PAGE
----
KAMPALA- “Over time, how has Buganda looked at herself with Uganda? Has she consistently and persistently looked at herself as an integral part and partial of Uganda? Or have there been times or occasions have Buganda ended to look beyond that unity and get the visions of self-governance and autonomous? Is she partly within Uganda or wholly outside Uganda?
Justice James Manage Ogoola, a former Principal Judge of the High Court of Uganda made the above remarks as he addressed a gathering during Mr. Apollo Makubuya’s book launch at Mestil Hotel on Tuesday morning.
Mr. Makubuya, is the 3rd Deputy Prime Minister (Katikkiro) and Minister for Justice and Constitutional Affairs of the Buganda Kingdom who authored a book titled Protection, Patronage or Plunder? His has since created discussion social media as it raises key patent issues including Buganda’s position in Ugandan affairs.
The book looks into the British Machinations and (B)Uganda’s struggle for independence including the unresolved issues like the land question, federal among others with the central government.
“In the last one century and a half, we have had a problem of how to fit Buganda into Uganda,” Justice Ogoola said adding that all the past options including deporting the Kabakas (kings), storming the palaces, and imposing legal documents have not worked.
“We must find a solution, all the solutions we have tried before didn’t work,” he said.
Justice Ogoola said: that to impose constitutions and legal documents on Buganda didn’t work, therefore “we need to sit together and find a solution that is not imposed but a solution that comes out of the consensus.”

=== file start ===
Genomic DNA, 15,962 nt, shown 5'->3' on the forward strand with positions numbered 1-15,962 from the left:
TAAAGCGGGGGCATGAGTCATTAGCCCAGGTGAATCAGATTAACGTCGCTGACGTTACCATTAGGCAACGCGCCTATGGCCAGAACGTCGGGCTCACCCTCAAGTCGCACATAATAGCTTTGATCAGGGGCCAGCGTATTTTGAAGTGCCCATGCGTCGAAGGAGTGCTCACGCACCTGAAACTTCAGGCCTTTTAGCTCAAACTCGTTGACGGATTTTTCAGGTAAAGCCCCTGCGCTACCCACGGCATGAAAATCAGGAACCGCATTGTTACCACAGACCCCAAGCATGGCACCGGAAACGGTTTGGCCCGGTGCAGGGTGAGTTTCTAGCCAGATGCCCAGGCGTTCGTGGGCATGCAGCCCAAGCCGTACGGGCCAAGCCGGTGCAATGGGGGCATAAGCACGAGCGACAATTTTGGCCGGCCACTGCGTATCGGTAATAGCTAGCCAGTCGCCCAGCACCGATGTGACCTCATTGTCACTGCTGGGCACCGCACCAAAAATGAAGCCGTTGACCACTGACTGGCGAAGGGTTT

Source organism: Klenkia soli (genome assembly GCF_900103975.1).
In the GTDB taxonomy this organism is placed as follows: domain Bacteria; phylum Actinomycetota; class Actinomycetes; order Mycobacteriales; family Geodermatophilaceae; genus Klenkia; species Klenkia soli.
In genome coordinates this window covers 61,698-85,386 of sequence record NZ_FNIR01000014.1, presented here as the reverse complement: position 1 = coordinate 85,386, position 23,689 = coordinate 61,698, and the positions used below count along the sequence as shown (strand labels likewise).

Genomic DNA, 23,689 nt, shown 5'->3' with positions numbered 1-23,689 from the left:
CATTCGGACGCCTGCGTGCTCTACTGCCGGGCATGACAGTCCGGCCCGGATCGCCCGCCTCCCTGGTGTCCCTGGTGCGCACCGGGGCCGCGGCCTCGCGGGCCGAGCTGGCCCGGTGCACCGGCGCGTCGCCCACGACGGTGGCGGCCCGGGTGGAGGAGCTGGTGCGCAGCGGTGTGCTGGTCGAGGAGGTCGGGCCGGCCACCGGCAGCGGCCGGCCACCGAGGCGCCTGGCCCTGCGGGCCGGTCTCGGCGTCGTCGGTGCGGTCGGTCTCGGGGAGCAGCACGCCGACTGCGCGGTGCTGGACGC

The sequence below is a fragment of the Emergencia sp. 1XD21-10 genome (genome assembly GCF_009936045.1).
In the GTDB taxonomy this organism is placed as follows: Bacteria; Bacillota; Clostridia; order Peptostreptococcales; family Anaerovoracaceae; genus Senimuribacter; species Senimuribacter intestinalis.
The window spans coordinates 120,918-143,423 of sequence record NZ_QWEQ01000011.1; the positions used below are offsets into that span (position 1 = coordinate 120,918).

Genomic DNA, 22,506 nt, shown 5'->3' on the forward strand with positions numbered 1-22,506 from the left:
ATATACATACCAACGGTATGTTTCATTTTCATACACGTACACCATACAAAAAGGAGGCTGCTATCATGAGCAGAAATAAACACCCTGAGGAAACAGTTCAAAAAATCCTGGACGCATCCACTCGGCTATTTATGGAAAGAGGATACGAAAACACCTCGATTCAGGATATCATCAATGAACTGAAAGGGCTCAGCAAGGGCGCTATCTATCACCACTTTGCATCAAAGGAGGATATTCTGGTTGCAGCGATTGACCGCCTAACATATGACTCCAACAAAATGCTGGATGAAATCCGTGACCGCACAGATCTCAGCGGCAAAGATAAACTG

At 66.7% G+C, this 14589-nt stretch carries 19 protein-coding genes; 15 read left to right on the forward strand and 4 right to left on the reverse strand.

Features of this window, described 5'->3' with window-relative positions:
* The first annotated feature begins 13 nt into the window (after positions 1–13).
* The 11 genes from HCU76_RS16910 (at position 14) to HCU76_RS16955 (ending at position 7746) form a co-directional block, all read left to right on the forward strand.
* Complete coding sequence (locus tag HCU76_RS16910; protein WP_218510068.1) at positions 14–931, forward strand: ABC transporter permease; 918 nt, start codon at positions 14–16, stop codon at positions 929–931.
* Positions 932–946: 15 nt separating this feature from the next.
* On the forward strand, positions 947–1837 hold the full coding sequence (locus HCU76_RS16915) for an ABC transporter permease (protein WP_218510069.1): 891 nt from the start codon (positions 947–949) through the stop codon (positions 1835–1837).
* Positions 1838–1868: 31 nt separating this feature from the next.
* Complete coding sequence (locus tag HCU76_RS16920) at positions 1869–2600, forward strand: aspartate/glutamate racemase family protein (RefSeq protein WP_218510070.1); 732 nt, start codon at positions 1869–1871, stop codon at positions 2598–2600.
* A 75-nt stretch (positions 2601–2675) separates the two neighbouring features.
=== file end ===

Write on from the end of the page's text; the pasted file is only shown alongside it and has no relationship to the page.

Speaker Kadaga who was the guest of honor thanked Mr. Makubuya for revisiting the relations between B-Uganda and the British colonial government saying the book will reshape and help the young generation understand Buganda’s role in the struggle for Uganda’s independence.
In his part, Buganda Kingdom Katikkiro Charles Peter Mayiga said argued do research and write actual books like Mr. Makubuya whose publication he praised.
“We should inherit a habit of writing our own stories from our own perspectives and with the truth. Write about the history and the present,” he said.
Prof Oloka Onyango said the book forces “us to examine the many questions that have surrounded the story of Buganda struggle for independence and the British imaginations.”
“This book reminds us of the importance of history. Why aren’t we comfortable with history? It is because it is like that proverbial biblical candle that exposes what has been hidden under the bed. Indeed, it is only by asking such hard questions that we can begin to envisage a different future from our past. Protection, Patronage, and Plunder? Sets us well on the path to a further examination of what is yet to come.”
“This book has been a labour of love originating from a yearning for more knowledge about the history of the ancient kingdom of Buganda, with the puzzle of how it grappled with the complexities presented by the forces of Christianity and, later, colonial rule,” Mr. Makubuya said of his book.
He also said the subject of Buganda has long held a particular fascination for scholars, politicians, and travelers explaining that such allure is not misplaced given the central role the Buganda kingdom has played throughout the recorded history of the country.